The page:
1. Exposure to healthy cultures.

    Encourage your kids to participate in sports or activities that value performance over looks.

  1. Counter the comparisons.

    Harvard researchers found that when cable made it to Fiji in 1995 (Friends, Ally McBeal, Melrose Place and the like), rates of anorexia nervosa and bulimia skyrocketed. Prior to this, fuller figures were appreciated and eating disorders were almost unheard of on the island. Fast forward a few years, and girls who watched these shows at least three times a week were 50% more like to have a distorted body image. Many aspects of the media are relentless in their promotion of perfection and supermodel-esque beauty above all else. Nobody looks like the people in the photos. Not even the people in the photos. Let your kids know. They’re never too young to hear it.

The push against society’s blind infatuation with the perfect body shape isn’t easy. Occasionally I’ve found myself buying into the propaganda. It generally coincides with the lumbering escape of my body from a not so obliging zip but fortunately, these days, the buy-ins are short-lived.

None of us were born hating our bodies. Recently, 50 children and adults were asked what they would change about their bodies. The adults were asked first and their answers included ‘my Dumbo ears’, ‘my crooked feet’, ‘my skin’, ‘my eyes’. Then the kids had their turn and their answers were breathtaking – ‘a mermaid’s tail’, ‘wings’, ‘a shark’s mouth – to eat a lot of stuff’, ‘I like my body actually’ and ‘I don’t think there’s anything to change’. You can see the video by the Jubilee Project here. It’s beautiful, moving, confronting and deserves to be seen.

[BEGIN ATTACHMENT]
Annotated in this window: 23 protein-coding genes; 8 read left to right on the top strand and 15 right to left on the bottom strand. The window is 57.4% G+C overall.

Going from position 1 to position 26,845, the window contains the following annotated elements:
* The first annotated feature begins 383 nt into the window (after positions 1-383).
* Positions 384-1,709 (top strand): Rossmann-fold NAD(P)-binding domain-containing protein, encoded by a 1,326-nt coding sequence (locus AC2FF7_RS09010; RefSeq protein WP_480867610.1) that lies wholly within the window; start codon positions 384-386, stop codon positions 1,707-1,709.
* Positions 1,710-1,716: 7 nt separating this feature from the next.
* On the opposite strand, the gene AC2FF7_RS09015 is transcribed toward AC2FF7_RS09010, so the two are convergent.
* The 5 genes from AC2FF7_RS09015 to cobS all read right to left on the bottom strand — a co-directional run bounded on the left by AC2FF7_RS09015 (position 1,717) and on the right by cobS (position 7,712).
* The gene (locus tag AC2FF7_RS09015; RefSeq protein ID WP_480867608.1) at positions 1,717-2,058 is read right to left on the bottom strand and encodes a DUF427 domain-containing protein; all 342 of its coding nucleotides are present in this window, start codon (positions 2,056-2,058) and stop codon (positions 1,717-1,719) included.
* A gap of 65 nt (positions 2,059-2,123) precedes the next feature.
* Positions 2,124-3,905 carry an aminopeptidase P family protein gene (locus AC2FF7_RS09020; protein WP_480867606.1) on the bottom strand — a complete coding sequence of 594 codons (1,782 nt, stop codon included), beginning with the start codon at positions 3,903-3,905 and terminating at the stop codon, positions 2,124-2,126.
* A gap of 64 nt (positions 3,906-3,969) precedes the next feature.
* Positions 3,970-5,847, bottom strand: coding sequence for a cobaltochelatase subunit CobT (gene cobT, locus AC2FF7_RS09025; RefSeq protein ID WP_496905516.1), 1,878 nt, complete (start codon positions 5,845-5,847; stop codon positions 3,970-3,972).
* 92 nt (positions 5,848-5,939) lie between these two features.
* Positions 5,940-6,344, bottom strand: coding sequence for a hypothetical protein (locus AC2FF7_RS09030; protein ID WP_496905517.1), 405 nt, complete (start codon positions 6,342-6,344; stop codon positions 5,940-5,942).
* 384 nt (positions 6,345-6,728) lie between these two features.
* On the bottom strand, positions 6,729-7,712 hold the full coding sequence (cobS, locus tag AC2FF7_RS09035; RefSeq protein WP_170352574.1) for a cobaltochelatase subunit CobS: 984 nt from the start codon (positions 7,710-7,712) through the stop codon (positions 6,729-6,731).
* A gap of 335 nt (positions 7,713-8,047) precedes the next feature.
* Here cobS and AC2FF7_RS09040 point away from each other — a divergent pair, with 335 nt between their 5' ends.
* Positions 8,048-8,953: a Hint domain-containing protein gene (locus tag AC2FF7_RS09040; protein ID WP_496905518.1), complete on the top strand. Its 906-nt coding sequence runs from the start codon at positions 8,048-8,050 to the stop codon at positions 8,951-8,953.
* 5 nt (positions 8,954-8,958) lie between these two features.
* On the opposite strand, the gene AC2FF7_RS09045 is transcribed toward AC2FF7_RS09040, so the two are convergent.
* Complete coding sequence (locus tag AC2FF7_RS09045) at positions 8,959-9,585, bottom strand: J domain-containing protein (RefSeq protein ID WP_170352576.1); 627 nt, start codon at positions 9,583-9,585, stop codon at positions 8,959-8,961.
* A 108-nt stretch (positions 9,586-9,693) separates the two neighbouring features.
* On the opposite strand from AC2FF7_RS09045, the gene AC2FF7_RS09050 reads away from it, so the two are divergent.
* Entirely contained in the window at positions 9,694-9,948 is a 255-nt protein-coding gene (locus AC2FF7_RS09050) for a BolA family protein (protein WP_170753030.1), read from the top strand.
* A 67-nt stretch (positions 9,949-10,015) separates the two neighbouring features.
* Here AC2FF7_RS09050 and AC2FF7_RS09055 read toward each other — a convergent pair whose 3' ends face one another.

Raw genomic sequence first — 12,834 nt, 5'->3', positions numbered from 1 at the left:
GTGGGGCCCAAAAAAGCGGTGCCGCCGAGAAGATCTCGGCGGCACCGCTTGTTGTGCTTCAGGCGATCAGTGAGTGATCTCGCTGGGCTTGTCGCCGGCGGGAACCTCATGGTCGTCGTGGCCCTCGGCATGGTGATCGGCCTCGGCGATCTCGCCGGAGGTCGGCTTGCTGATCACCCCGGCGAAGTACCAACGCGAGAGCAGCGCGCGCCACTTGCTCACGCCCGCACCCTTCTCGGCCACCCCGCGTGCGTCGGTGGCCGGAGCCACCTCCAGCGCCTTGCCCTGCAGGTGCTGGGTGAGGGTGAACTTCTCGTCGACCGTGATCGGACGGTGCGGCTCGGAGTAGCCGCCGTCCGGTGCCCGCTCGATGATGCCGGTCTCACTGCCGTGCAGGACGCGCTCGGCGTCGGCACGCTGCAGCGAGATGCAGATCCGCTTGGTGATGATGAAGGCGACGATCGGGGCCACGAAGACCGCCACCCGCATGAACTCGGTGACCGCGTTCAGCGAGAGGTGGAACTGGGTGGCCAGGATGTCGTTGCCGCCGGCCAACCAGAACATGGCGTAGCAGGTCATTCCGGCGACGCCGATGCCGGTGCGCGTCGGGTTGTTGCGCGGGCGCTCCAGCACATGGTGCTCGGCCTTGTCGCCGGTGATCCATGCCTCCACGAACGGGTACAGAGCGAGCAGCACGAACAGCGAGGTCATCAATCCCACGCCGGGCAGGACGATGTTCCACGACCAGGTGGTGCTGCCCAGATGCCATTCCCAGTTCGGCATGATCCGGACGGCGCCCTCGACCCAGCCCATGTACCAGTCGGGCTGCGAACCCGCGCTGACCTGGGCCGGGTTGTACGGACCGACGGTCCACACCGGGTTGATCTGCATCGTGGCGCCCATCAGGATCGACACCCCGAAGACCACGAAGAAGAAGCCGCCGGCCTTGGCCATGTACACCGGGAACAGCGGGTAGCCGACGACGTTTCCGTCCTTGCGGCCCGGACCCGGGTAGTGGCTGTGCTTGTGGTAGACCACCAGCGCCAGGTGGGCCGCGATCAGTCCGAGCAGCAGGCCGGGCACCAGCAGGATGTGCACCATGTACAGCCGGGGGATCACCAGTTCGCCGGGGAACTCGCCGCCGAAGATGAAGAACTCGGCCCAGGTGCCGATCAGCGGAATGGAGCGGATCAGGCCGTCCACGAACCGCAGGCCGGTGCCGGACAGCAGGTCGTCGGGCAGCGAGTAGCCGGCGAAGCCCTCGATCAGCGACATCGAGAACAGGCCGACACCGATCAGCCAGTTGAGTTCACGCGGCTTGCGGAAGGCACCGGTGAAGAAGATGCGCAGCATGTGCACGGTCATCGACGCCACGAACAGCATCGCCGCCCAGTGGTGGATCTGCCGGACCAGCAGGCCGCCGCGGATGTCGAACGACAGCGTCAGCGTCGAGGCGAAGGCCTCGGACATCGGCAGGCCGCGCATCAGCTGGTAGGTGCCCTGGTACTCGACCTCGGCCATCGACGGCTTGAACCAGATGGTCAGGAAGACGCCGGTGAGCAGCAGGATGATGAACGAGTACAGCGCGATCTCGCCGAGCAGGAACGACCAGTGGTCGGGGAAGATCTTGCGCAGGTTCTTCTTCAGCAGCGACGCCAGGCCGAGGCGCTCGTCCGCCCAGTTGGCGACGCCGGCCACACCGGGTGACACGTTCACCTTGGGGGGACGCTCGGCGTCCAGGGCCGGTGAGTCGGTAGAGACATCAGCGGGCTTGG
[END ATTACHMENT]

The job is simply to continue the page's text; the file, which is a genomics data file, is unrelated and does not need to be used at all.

Children are clever and will pick up on the inconsistencies between what we say in the public moments and what we do in the private ones.

The way we treat ourselves is critical in protecting our kids against the insult of body image propaganda.

Stand between them and the propaganda and they’ll move mountains, or at the very least wave a confident, commanding ‘shush’ to a flimsy photo-shopped world that would have them believe that they can’t.

[irp posts=”1338″ name=”19 Practical, Powerful Ways to Build Social-Emotional Intelligence in Kids & Teens:”]

4 Comments

Sarah

How would you so this if you’ve already altered your body to fit the popular image?

Reply
Tammy

Thank you for sharing, this is so beautifully touching! I would like to think that I encourage my children to see beauty in all people & will definitely continue to do so.
I loved the video, it made my day. X

Reply

Leave a Reply

Your email address will not be published. Required fields are marked *

Follow Hey Sigmund on Instagram